A fortnight after the government announced the scrapping of Rs 500 and Rs 1,000 notes and restrictions on bank and ATM withdrawals, a Delhi resident received a phone call in which the caller, claiming to represent the bank in which he held an account, made him an offer he could not refuse. As a privileged customer, he was told, the bank was offering to remove the withdrawal limit imposed by the Reserve Bank of India after the demonetisation announcement on November 8. But for that to happen, his ATM card would have to be updated.

Taken in by the promise of unlimited withdrawals, the man, a company secretary with a leading furniture brand, willingly disclosed the one-time password sent to his phone. Within minutes of ending the call, the man realised that he had lost over Rs 1 lakh, withdrawn in multiple instalments.

This is not an isolated incident. The police are investigating 11 other cases reported in Delhi, Noida and Ghaziabad in the past three weeks. The victims include two professors, a retired Air Force officer, a media person and a retired additional secretary of the Lok Sabha. The amounts lost range between Rs 30,000 and Rs 1.8 lakh.

Investigators said this could be just the tip of the iceberg as a large number of victims are known to have approached banks directly, without going to the police. “What is surprising is that such well-aware persons could fall victim to such a con,” said a senior police officer who did not want to be identified. “It seems like a large-scale fraud and many cases are likely to emerge in the coming days.”

Without a trace

When the victims have the mobile numbers of the callers and transaction details are available as well, why then have none of the conmen been traced?

“It is not as easy as it sounds,” said Kislay Chaudhary, a cyber cell consultant to police departments in Delhi, Noida and Ghaziabad. “The calls in all 12 cases were traced to Jharkhand, mostly Jamtara and Dhanbad districts. In each case, the callers destroyed both the SIM cards and mobile phones used. So, zeroing in on them through SIM location or IMEI [international mobile equipment identity] code history was not an available option.” He also said that the documents used to procure the SIMs all turned out to be forged.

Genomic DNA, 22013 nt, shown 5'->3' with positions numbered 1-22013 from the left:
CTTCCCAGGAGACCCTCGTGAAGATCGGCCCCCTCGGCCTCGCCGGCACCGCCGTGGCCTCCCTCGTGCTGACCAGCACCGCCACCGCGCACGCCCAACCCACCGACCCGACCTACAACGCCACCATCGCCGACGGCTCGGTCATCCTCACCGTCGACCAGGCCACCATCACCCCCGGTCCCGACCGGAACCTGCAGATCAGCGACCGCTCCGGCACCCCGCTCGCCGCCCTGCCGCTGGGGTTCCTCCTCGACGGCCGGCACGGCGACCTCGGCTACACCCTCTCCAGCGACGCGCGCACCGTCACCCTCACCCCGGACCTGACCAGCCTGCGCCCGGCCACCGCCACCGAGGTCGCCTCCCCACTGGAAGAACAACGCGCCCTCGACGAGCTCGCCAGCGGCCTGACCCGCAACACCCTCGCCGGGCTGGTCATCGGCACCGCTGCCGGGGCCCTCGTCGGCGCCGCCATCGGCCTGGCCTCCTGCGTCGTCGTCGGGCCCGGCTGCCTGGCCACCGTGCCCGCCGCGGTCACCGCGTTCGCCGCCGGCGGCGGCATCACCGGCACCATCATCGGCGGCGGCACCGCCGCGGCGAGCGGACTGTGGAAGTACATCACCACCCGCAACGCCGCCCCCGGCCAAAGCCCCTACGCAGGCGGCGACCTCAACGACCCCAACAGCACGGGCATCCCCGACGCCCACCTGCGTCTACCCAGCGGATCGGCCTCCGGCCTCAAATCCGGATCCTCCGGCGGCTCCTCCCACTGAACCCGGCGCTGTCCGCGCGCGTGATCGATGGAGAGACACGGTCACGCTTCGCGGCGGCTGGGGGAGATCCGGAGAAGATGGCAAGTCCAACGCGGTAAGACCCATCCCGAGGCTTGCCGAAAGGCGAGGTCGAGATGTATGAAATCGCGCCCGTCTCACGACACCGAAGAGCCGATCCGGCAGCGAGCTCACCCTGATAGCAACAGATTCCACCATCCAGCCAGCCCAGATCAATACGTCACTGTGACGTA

“On tracing the transaction details, there emerged a pattern,” Chaudhary added. “The cons first transferred the money to multiple eWallets, taking into consideration the limits associated with the same, and then transferred the money to multiple bank accounts, again taking into account the RBI-imposed withdrawal limits that would apply to them too. Later, they withdrew the money from each bank account as early as possible.”

When the police sought the know-your-customer details of these account holders from their banks, the documents submitted turned out to be forged as well, he said.

Phishing gangs at work?

According to a senior officer in the crime branch of the Delhi Police, the perpetrators may be members of gangs who get people to disclose the secret details of their debit cards and use these to steal their money. There have been several instances of such gangs operating in the Delhi-National Capital Region being busted in Jharkhand and Bihar, where they mostly work out of villages and remote locations. Some of them were found to have been operating over 200 bank accounts.

“Over the years, their success rate in big cities has reduced, owing to a certain level of awareness spread through banks – which send text messages to customers asking them not to disclose any details – and the media, which has often taken up issues related to cyber crime,” the officer said. “But the demonetisation exercise left people confused even in the big cities and that is what they have taken advantage of.”

Explaining their modus-operandi on the basis of solved cases, cyber cell consultant Chaudhary said, “They usually use one SIM card and mobile phone set for a day and make as many calls as possible, discarding them both when the day is over.” This ensures that the police cannot trace them from their last known location, he said.

In one of the 12 cases, Chaudhary added, the complainant approached the police within an hour of losing money. When an officer called the number provided, the person on the other end of the line admitted that he was in Jharkhand and that there was nothing the police could do to track him down.